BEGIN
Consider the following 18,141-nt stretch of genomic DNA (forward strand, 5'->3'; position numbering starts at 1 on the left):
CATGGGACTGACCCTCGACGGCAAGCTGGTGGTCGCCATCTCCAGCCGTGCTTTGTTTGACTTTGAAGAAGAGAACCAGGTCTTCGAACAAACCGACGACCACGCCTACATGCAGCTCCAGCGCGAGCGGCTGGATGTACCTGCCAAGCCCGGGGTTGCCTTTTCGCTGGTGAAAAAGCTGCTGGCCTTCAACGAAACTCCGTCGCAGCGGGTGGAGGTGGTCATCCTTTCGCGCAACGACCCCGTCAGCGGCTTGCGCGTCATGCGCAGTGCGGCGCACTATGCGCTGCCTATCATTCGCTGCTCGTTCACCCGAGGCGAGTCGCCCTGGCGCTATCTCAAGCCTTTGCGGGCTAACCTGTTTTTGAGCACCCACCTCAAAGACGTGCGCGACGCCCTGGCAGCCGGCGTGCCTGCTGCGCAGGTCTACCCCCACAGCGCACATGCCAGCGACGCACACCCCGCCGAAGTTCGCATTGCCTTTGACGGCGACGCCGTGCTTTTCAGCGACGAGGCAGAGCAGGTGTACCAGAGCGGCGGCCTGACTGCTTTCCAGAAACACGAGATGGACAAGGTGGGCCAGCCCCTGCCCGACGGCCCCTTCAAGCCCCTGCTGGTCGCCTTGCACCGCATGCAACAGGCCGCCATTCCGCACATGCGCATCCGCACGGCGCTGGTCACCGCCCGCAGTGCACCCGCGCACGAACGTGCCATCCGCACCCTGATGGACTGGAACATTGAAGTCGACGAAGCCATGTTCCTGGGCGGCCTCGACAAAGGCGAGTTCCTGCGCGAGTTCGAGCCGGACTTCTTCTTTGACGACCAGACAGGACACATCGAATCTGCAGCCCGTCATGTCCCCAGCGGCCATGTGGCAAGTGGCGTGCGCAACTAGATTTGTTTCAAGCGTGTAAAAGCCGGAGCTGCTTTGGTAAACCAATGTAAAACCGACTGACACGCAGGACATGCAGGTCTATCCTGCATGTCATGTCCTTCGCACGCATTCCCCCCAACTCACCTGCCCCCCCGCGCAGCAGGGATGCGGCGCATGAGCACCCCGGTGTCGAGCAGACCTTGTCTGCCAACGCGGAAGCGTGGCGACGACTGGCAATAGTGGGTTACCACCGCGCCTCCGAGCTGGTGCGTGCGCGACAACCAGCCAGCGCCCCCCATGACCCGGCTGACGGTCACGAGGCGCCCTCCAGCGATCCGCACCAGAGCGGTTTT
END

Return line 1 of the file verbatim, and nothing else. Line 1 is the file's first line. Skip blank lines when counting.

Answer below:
Consider the following 18,141-nt stretch of genomic DNA (forward strand, 5'->3'; position numbering starts at 1 on the left):